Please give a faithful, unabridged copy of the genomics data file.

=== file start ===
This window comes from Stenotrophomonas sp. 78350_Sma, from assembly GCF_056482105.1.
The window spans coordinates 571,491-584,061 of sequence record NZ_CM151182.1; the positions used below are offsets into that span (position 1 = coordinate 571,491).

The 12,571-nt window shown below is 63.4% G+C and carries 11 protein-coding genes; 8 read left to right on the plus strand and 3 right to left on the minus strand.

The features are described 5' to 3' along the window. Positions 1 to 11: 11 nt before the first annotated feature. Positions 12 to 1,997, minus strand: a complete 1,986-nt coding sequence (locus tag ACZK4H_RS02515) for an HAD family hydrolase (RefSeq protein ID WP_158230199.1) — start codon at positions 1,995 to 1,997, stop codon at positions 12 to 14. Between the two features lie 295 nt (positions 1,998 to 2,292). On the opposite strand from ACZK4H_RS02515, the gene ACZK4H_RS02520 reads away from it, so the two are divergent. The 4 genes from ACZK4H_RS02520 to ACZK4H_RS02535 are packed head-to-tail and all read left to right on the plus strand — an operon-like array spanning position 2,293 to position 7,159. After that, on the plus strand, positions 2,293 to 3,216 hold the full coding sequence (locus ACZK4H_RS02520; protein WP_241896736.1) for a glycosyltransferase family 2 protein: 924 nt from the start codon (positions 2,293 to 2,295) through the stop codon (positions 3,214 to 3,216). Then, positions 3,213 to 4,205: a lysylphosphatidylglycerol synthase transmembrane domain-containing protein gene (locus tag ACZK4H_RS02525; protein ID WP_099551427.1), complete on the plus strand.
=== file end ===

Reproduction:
This window comes from Stenotrophomonas sp. 78350_Sma, from assembly GCF_056482105.1.
The window spans coordinates 571,491-584,061 of sequence record NZ_CM151182.1; the positions used below are offsets into that span (position 1 = coordinate 571,491).

The 12,571-nt window shown below is 63.4% G+C and carries 11 protein-coding genes; 8 read left to right on the plus strand and 3 right to left on the minus strand.

The features are described 5' to 3' along the window. Positions 1 to 11: 11 nt before the first annotated feature. Positions 12 to 1,997, minus strand: a complete 1,986-nt coding sequence (locus tag ACZK4H_RS02515) for an HAD family hydrolase (RefSeq protein ID WP_158230199.1) — start codon at positions 1,995 to 1,997, stop codon at positions 12 to 14. Between the two features lie 295 nt (positions 1,998 to 2,292). On the opposite strand from ACZK4H_RS02515, the gene ACZK4H_RS02520 reads away from it, so the two are divergent. The 4 genes from ACZK4H_RS02520 to ACZK4H_RS02535 are packed head-to-tail and all read left to right on the plus strand — an operon-like array spanning position 2,293 to position 7,159. After that, on the plus strand, positions 2,293 to 3,216 hold the full coding sequence (locus ACZK4H_RS02520; protein WP_241896736.1) for a glycosyltransferase family 2 protein: 924 nt from the start codon (positions 2,293 to 2,295) through the stop codon (positions 3,214 to 3,216). Then, positions 3,213 to 4,205: a lysylphosphatidylglycerol synthase transmembrane domain-containing protein gene (locus tag ACZK4H_RS02525; protein ID WP_099551427.1), complete on the plus strand.